Maybe you’ve read the lesbian classic The Well of Loneliness by Marguerite Radclyffe Hall. But did you know about her partner, Una Vincenzo, Lady Troubridge?
Una Troubridge was born in London 130 years ago. Her real name was Margot Elena Gertrude Taylor, but her family nicknamed her Una, and she apparently chose the middle name Vincenzo for herself, in honor of her Italian relatives (yay for genderqueering!). She studied at the Royal College of Art, and set up a sculpture studio after graduation. Unfortunately, when her father died in 1907, she was left with limited financial resources, and so married Captain Ernest Troubridge in 1908, with whom she had one daughter, Andrea. Ernest became was knighted in 1919 for his involvement in WW1; this is how Una gained her ladyship title (although she and Ernest were already legally separated at that point). Throughout her life, Una was a renowned sculptor – Nijinsky sat for her many times – and translator – she’s the one who first translated Colette in English.
Una Troubridge, via Find a Grave, photo added by Elisa Rolle
1915 is when Troubridge & Hall first met, through Una’s cousin, singer Mabel Battan, who was Radclyffe’s lover at the time. Mabel died in 1916, and Radclyffe and Una decided to move in together the following year (taking the U-Haul stereotype to the next level) – they did kinda feel guilty about the whole situation, so they’d often hold séances to ask Mabel’s ghost for advice.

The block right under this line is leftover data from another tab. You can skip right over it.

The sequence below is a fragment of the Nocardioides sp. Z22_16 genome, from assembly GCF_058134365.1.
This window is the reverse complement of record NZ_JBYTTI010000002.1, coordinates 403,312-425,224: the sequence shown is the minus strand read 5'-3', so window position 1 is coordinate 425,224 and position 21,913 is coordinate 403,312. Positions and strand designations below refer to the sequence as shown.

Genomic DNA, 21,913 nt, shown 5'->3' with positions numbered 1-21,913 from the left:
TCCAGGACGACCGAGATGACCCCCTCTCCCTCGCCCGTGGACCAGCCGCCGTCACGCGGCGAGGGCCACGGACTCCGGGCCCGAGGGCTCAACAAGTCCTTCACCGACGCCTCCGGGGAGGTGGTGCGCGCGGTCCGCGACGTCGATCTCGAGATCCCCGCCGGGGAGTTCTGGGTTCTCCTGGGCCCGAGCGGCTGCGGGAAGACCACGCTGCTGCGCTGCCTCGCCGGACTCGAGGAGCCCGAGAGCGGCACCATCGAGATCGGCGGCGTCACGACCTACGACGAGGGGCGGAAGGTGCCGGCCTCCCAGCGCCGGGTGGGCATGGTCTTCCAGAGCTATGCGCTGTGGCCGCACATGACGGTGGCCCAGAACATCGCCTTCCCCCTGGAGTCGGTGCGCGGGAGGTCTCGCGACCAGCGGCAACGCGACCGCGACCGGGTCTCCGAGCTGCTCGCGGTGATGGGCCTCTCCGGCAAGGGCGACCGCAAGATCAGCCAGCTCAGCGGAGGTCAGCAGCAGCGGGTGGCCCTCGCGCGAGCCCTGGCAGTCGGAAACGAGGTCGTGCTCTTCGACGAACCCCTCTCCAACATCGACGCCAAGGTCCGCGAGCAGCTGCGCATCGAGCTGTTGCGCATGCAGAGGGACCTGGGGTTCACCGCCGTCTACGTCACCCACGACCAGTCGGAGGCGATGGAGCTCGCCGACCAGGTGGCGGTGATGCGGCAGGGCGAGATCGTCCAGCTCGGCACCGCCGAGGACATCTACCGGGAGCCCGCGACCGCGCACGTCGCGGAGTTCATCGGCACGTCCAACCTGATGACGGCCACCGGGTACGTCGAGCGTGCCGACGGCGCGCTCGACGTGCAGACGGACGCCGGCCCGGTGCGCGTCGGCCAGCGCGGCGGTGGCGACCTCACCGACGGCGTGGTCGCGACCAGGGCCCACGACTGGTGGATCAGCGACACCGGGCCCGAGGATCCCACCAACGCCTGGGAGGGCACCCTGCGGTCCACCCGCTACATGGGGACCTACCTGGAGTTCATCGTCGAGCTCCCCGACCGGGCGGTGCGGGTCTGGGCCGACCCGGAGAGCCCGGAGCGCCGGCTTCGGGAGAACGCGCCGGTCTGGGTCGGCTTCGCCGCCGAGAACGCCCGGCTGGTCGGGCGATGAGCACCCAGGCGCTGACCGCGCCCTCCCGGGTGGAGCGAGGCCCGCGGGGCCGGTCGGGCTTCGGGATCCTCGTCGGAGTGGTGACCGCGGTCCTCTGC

Una & Radclyffe had an intense lifelong partnership – Una wrote about Radclyffe: “I could not, having come to know her, imagine life without her.” We know. Intense. They also apparently identified as “inverts,” the word used at the time by sexologists to refer to homosexuals (who were thought to be inverts of their gender). Una’s own gender presentation varied throughout her life, mimicking at times Hall’s more masculine style, and preferring a more femme appearance at others.
Una Troubridge at her desk, with Ninjinsky’s bust, c.1930. Hulton Archive, embedded from Getty Images
Later in life, the couple became a ménage-à-trois, with the arrival of Evgenia Souline, with whom Radclyffe become obsessed. Una wasn’t too happy about the whole set-up, but she tolerated it (as well as other affairs Radclyffe conducted). Una’s real feeling about the situation came to light after Hall’s death in 1943: Hall’s last will allowed her to only provide a minimal allowance to Souline. Una also burned Souline’s letters and in the biography she wrote in 1945 about Radclyffe, she minimized as much as she could Souline’s role in Radclyffe’s life.
Una died in 1963 in Rome, where she is buried; she wanted to be buried alongside Radclyffe and Mabel but her instructions weren’t found until it was too late. The inscription on her coffin supposedly says “
Una Vincenzo Troubridge, the friend of Radclyffe Hall,” which, if understandable considering the vocabulary of the time, is still kind of sad since it doesn’t do justice to Una and Radclyffe’s relationship. You can find Una’s archives here.